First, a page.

A Relaxing Winter Night Viewing the NY Skyline

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Picture from Beekman Tower Hotel website

This city is full of rooftop bars, where people gather at night, have a drink, listen to music, and have a great view of New York. I went to some of these bars in the summer, and it was a great experience, although some of them were very crowded, and there were a couple of times when I felt I was in line to get into a club.

The bad thing about rooftop bars is that you can only go in the summer. During the fall and winter the temperature is too cold to even think about grabbing a drink in an open space. Luckily, I found a great alternative for the winter: a covered rooftop restaurant and bar on Midtown East, called The Top of the Tower, at the Beekman Tower Hotel.

This place is great if you want a relaxing evening with friends, or a romantic dinner. The food and drinks are very good, and the view is amazing (you can pick between looking over the bridges on the East River or the city on the west side of the building). It also offers smokers two small terraces where they can step out and enjoy a cigarette while taking in the lights of the city.

I highly recommend this place. It’s not the trendiest, but whether you go in a group or on a date, you’ll be able to experience the beauty of the city without the big crowds and long lines.

To know more about this restaurant, click here.


True Art in Black and White


Las Meninas, after Velazquez. Pablo Picasso. Image from guggenheim.com

Being in one of the major art capitals of the world, of course I’ve taken advantage of the museums and galleries in New York. This month, I didn’t just see -I experienced- one of the best exhibitions ever: Picasso Black and White, at the Guggenheim.

I have always loved Picasso, and I have been to many exhibits of his work around the world, but I think this one has been the best one. It shows 110 works in which the artist explores the power of monochromatic paintings.

The audio guide gave a perfect explanation of the different paintings and sculptures’ meaning and context. Narrated by a curator dedicated to Picasso, one of the artist’s friends and his daughter Maia, it leads the spectator through personal experiences, feelings and anecdotes that help us understand what Picasso was going through in each historic period, and how he projected his feelings on these works.

A complete exhibition, the only thing missing was the Guernica, which is huge and obviously impossible to bring from the Princesa Sofia Museum in Spain. I highly recommend everyone to live this experience, and to share your opinions here.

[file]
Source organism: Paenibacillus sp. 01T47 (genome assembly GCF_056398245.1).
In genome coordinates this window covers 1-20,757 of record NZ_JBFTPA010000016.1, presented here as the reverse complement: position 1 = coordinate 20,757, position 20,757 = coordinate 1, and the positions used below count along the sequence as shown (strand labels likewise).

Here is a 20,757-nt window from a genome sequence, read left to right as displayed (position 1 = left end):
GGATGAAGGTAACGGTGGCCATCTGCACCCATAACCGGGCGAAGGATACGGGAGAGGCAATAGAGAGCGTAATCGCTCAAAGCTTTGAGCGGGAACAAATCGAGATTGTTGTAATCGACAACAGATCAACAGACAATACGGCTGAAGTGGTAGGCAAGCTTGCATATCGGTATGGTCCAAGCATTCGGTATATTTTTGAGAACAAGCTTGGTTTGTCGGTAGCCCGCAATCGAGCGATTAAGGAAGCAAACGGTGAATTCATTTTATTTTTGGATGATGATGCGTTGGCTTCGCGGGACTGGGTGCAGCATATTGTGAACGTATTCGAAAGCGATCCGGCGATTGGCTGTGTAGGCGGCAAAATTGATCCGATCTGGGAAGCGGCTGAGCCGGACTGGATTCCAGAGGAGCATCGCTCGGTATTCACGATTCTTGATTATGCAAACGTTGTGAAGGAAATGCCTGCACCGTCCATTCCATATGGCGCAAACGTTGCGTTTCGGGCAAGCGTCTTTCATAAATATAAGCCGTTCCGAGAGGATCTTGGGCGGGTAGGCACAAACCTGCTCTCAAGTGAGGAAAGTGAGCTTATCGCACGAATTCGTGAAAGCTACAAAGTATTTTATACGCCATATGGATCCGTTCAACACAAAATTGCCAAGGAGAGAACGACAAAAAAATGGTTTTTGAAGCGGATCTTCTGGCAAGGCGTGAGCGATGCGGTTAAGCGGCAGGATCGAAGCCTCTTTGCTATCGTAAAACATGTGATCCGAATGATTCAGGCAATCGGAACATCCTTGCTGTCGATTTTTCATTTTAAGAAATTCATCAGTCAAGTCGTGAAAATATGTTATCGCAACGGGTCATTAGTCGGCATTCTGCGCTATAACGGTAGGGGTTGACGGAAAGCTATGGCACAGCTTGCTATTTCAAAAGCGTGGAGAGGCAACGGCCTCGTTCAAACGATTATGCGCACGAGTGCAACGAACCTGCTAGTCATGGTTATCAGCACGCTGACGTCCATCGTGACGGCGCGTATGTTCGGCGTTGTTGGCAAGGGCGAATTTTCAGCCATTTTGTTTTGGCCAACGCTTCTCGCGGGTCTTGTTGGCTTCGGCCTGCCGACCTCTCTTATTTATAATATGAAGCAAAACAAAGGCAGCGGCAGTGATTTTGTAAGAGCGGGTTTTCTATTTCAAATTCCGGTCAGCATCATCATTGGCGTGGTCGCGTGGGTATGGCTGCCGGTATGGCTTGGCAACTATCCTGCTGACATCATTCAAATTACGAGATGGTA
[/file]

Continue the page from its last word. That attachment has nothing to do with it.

To know more about Picasso Black and White, visit the Gugenheim website by clicking here.

Finding the Zen in New York

Image taken from Google Images

New York is a city filled with noise, lights and lots of people. It’s full of life, but I sometimes need to get away from it all to relax, to think, or to find inner peace. Looking online, I read about a place that offers yoga classes, lectures and workshops, so I decided to check it out.

When I first walked in the New York Open Center, on 30th street between 5th and Madison Avenues, I immediately felt the tranquility. Wind chimes, incense and books fill the room. I went directly to the books, and they are related to many topics: from yoga and meditation, to massages, herbs, alternative medicine, and aromatherapy.

When I was looking around, a lady came up to me and explained that they also have seminars on all these subjects, on handling diseases and loss, working on self esteem… you name it. She also informed me that they have a free meditation room, open to anyone. Of course, I asked to see it, and a minute later I found myself in a small dim-lit room with cushions, incense and figures. I took off my shoes, sat on one of the cushions and closed my eyes. After what felt like five minutes to me, I got up with a great sense of calm and had forgotten the noise of the city. I was so calm, that it wasn’t after I got out that I realized that I’d been in there 15 minutes, not five.

So, if you’re ever in need of a place to regroup in this crazy city, try out the New York Open Center… Wether you sign up for a class or seminar, or if you just try to meditate for a few minute, you’ll definitely get your Zen on.

To find out more about their activities, visit their website through this link.

The Big Apple turns blue and red

ImageThis year the US witnessed one of the closest presidential elections in history. For months, Obama and Romney were two of the most mentioned names in the media, and every action they took, every word they said, was construed as campaigning. Last Tuesday, November 6th, the elections took place, and New York turned from multicolored to red and blue.

As a Mexican, elections in the US were a mystery to me. The way people vote here is a lot different than in Mexico, and also the way candidates react to the results. But the thing that amazed me the most was the way the city was visually transformed to celebrate the country’s elections… and the best place to see was Rockefeller Center.

The plaza on 5th Avenue and 50th Street was a completely patriotic place for the whole day, becoming Democracy Plaza. Stands with screens led you through a path of voters, NBC crew and tourists looking up. When you reached the end of the path, you could see what everyone was looking at: Two massive banners -one blue, for Obama, and one red, for Romney- hanging from the NBC building (where the “Top of the Rock” is). There were also four large screens next to the building, where people could see the news, forecasts and results of elections for the Senate. On the ice rink, a map of the US had been drawn, with all of its states. There were also cabins set for NBC to anchor the news from there (at a distance I was able to see David Gregory and Brian Williams). This was an amazing view, but it was at night when everything got interesting.